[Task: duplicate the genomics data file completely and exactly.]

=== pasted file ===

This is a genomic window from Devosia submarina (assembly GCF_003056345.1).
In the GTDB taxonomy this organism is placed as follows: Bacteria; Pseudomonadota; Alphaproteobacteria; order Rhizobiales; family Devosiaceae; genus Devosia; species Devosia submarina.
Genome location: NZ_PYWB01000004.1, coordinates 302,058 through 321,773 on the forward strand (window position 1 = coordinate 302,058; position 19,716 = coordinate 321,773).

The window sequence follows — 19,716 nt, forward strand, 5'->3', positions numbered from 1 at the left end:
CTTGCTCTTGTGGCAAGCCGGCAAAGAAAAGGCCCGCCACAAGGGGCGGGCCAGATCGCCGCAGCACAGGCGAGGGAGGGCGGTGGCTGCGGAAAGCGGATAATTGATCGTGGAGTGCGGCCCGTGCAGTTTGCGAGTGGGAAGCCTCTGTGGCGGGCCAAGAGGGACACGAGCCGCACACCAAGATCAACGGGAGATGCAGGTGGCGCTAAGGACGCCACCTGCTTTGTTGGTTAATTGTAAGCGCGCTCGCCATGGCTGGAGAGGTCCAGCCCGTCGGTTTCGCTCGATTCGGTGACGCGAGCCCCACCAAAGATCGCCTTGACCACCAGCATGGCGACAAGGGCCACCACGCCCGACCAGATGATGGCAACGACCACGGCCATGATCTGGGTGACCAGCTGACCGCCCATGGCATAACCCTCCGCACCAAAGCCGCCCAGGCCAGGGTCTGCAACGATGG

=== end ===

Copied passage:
This is a genomic window from Devosia submarina (assembly GCF_003056345.1).
In the GTDB taxonomy this organism is placed as follows: Bacteria; Pseudomonadota; Alphaproteobacteria; order Rhizobiales; family Devosiaceae; genus Devosia; species Devosia submarina.
Genome location: NZ_PYWB01000004.1, coordinates 302,058 through 321,773 on the forward strand (window position 1 = coordinate 302,058; position 19,716 = coordinate 321,773).

The window sequence follows — 19,716 nt, forward strand, 5'->3', positions numbered from 1 at the left end:
CTTGCTCTTGTGGCAAGCCGGCAAAGAAAAGGCCCGCCACAAGGGGCGGGCCAGATCGCCGCAGCACAGGCGAGGGAGGGCGGTGGCTGCGGAAAGCGGATAATTGATCGTGGAGTGCGGCCCGTGCAGTTTGCGAGTGGGAAGCCTCTGTGGCGGGCCAAGAGGGACACGAGCCGCACACCAAGATCAACGGGAGATGCAGGTGGCGCTAAGGACGCCACCTGCTTTGTTGGTTAATTGTAAGCGCGCTCGCCATGGCTGGAGAGGTCCAGCCCGTCGGTTTCGCTCGATTCGGTGACGCGAGCCCCACCAAAGATCGCCTTGACCACCAGCATGGCGACAAGGGCCACCACGCCCGACCAGATGATGGCAACGACCACGGCCATGATCTGGGTGACCAGCTGACCGCCCATGGCATAACCCTCCGCACCAAAGCCGCCCAGGCCAGGGTCTGCAACGATGG